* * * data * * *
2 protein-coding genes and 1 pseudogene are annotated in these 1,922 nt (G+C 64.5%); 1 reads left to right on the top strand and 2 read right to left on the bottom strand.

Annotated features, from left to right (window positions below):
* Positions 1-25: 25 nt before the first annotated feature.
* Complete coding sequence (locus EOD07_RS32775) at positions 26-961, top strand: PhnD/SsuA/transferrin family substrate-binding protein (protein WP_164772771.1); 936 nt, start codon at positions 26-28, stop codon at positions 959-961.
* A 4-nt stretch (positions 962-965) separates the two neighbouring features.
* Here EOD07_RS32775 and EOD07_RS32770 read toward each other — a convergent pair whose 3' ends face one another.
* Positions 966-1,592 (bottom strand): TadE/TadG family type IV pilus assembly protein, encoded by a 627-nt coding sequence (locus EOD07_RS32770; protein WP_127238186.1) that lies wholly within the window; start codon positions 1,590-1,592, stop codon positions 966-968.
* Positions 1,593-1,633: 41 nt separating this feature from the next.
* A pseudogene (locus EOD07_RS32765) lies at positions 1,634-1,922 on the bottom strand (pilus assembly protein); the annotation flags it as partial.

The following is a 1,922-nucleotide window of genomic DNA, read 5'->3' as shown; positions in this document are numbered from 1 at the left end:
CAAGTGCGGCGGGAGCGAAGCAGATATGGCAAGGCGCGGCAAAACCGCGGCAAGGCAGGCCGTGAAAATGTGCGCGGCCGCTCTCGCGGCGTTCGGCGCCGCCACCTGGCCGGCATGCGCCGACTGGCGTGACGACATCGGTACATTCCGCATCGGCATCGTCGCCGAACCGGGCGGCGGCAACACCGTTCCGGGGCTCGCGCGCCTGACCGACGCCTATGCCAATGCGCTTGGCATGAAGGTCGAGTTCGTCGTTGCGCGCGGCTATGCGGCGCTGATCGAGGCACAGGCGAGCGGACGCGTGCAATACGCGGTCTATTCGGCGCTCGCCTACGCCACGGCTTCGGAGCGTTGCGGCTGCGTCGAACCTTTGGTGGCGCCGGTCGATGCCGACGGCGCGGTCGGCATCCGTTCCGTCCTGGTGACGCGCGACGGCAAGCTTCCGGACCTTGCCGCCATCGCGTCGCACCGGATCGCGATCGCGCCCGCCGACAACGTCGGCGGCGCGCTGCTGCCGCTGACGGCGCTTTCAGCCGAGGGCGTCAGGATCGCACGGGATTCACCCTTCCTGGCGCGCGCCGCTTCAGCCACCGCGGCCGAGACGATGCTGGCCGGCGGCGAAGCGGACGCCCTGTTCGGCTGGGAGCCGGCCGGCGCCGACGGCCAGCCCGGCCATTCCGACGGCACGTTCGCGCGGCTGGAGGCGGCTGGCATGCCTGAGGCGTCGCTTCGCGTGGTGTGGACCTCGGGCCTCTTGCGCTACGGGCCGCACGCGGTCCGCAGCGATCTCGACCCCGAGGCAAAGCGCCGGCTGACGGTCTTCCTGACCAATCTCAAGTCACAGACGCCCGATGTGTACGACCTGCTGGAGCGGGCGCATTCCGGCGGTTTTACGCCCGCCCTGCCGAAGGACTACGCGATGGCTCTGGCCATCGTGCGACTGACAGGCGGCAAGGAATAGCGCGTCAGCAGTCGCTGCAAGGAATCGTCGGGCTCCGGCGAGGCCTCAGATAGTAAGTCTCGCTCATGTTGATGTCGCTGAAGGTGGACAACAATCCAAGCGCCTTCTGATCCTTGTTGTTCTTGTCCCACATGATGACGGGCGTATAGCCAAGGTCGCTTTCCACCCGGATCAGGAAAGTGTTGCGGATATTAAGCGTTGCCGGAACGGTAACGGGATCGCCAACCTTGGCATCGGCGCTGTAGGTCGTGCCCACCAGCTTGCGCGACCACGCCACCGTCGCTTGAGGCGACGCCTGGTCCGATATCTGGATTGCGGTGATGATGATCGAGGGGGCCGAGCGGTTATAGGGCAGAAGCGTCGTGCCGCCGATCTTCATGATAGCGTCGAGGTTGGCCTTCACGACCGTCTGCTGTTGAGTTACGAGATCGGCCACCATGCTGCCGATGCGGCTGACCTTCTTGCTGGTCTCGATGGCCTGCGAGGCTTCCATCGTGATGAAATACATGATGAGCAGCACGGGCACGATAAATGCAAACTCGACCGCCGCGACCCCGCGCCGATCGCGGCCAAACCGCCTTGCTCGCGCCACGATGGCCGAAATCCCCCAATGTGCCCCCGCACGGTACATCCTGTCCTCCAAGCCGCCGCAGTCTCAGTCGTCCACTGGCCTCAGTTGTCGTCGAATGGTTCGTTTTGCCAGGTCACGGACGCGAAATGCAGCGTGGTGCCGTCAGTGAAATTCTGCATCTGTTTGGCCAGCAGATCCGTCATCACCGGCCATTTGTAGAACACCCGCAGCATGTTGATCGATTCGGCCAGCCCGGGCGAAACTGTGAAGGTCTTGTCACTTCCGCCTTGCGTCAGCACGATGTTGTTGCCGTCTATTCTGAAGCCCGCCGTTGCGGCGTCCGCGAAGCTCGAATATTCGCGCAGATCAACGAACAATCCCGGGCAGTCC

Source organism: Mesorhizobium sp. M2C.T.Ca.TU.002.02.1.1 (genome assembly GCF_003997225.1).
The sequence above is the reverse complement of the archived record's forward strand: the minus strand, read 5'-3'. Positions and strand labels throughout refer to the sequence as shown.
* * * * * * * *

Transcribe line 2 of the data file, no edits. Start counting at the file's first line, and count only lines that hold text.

Annotated features, from left to right (window positions below):